Chamber and council in bid to improve Limerick’s night-time economy

Nick Rabbitts


Nick Rabbitts

2030 update: Limerick council boss Conn Murray and Limerick Chamber CEO Dr James Ring. Picture: Paul Mullins
LIMERICK Chamber is teaming up with the local authority in a bid to substantially improve the city’s night-time economy.

LIMERICK Chamber is teaming up with the local authority in a bid to substantially improve the city’s night-time economy.

At a special briefing to give an update on the Limerick 2030 economic renewal plan for the city, chief executive Dr James Ring said the aim is to achieve a ‘Purple Flag’.

This is considered an excellence award for night-time destinations, and has been awarded to Galway, Sligo, Waterford, Westport and Dublin’s Creative Quarter already.

In order to get a purple flag, council and chamber bosses will have to satisfy 30 different criteria including minimum thresholds of decreasing crime, appropriate transport, a stimulating destination and a strong partnership.

Dr Ring said: “I think we can all agree that this is an issue in Limerick currently, and I hope that by this time next year, we will be very close to having a purple flag in Limerick with a truly functioning night-time economy.”

Council chief executive Conn Murray encouraged city businesses to be “innovative” in helping develop the evening economy here, with many complaining the city effectively ‘shuts down’ after 5pm.

“We have to be innovative in terms of what the offering is. I had a number of guests in the city four weeks ago. I brought them up into the city, and we decided to have a coffee at a particular place. But it was closed at 4.30pm. There are realities in terms of what the offering should be. I think there is room on all sides here to be a little bit creative about why it should be attractive to come into our city after 5pm. It requires all of us to think differently,” he told the meeting.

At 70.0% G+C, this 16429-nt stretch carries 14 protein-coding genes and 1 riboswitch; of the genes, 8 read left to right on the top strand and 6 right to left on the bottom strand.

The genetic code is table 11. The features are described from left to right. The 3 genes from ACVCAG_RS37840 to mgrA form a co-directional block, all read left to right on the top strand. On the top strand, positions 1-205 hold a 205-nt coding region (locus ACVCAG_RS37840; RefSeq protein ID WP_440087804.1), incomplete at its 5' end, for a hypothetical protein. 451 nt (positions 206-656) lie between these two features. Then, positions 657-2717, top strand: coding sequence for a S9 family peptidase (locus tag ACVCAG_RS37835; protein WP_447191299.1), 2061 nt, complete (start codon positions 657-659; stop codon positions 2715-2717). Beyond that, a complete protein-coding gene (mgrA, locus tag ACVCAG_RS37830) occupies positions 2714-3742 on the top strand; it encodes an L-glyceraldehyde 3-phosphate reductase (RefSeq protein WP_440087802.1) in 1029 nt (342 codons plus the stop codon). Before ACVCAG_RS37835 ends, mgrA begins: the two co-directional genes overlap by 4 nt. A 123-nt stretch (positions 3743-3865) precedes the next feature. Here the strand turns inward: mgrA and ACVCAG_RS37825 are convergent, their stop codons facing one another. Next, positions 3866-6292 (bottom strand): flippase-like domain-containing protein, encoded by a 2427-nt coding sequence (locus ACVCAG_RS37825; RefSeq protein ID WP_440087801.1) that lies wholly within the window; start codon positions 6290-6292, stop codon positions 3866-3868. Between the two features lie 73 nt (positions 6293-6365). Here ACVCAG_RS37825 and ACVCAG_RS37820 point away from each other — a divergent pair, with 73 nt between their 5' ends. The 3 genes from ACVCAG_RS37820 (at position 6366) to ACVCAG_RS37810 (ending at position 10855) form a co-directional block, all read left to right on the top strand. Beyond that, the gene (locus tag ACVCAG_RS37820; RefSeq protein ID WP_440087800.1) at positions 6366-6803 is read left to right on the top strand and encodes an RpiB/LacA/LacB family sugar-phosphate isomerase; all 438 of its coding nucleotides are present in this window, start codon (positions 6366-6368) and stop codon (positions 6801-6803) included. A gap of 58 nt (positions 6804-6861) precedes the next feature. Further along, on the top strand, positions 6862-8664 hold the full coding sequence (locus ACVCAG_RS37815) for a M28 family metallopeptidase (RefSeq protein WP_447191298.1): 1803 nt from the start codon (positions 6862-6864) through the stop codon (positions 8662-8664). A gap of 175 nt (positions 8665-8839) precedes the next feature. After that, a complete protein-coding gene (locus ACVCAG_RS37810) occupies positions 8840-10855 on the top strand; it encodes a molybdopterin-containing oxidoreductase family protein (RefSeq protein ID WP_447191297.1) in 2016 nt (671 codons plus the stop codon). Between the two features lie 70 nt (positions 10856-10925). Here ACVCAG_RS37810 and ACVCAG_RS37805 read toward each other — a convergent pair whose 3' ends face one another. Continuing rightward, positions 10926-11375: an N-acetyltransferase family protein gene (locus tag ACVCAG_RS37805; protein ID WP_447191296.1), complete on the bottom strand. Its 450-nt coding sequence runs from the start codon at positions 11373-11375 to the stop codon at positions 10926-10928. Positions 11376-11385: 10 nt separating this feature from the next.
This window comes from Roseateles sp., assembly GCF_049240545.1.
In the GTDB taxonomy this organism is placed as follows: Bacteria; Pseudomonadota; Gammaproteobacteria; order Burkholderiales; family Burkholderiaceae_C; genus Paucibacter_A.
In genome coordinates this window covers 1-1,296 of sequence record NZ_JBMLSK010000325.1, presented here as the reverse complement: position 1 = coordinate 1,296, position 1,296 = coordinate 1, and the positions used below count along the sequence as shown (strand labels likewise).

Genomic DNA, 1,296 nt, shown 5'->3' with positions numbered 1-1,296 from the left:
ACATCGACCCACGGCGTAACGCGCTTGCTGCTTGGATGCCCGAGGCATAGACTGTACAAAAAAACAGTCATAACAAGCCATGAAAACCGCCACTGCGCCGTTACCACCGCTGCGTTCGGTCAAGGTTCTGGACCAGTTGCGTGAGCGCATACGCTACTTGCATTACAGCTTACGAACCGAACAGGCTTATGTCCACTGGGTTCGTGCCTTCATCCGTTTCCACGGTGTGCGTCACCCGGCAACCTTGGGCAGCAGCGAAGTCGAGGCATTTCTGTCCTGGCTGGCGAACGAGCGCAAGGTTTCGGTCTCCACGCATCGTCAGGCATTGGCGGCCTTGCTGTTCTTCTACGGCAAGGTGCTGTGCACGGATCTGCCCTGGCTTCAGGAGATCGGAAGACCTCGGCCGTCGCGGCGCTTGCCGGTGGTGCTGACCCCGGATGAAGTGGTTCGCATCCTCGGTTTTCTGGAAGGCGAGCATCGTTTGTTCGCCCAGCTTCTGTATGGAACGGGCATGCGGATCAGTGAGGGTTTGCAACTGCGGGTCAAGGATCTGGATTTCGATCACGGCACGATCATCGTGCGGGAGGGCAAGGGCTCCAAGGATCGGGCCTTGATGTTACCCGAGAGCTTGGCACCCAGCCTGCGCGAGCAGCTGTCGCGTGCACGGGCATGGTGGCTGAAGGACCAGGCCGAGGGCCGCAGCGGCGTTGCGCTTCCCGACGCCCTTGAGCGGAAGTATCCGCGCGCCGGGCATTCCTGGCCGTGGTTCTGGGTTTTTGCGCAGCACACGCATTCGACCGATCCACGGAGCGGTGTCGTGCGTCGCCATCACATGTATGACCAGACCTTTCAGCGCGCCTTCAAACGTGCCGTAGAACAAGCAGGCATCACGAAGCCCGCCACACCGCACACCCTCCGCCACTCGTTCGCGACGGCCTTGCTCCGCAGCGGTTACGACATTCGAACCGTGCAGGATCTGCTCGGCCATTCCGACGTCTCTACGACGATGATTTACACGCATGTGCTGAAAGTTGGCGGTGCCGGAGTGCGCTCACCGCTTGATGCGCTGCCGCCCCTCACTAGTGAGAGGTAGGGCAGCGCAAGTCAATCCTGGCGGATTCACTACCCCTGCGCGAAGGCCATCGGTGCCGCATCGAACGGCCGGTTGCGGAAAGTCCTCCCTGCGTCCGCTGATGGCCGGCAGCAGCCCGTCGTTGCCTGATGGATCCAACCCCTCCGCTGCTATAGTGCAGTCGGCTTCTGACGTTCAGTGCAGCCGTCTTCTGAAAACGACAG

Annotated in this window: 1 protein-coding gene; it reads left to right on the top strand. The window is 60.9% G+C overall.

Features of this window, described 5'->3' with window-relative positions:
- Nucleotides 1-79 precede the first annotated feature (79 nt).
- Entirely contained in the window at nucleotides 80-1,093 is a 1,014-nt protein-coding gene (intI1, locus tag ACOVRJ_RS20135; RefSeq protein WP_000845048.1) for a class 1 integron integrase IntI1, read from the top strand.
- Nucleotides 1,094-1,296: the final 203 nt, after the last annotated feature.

Work to achieve this designation will start in August, Dr Ring added.

Meanwhile at the meeting, Mr Murray revealed the Hanging Gardens site on Henry Street, and construction should commence by the end of the year. In order to service this site, the council has also bought the former Thomond Office Supplies building.

Work to improve Colbert station and its surrounds should be starting shortly he added, and he said the proposed €18m footbridge is something that remains on the agenda.

The council head insisted he was here for the long haul, and while businesses welcomed the Limerick 2030 plan, there were calls for a more immediate plan to support traders now.

These calls were led by Helen O’Donnell, who chairs the Limerick City Business Association, and the proprietor of two Centra branch in the city centre, James Ryan, who revealed his business is eight per cent lower than equivalent branches across the country.

“I can see a bright future for the city post 2020. But we have a tough five years coming up. We need a two-year plan, with parking and entertainment initiatives. But the word ‘footfall’ has to come in there,” he said.

Mr Murray replied that he is prepared to consider all suggestions.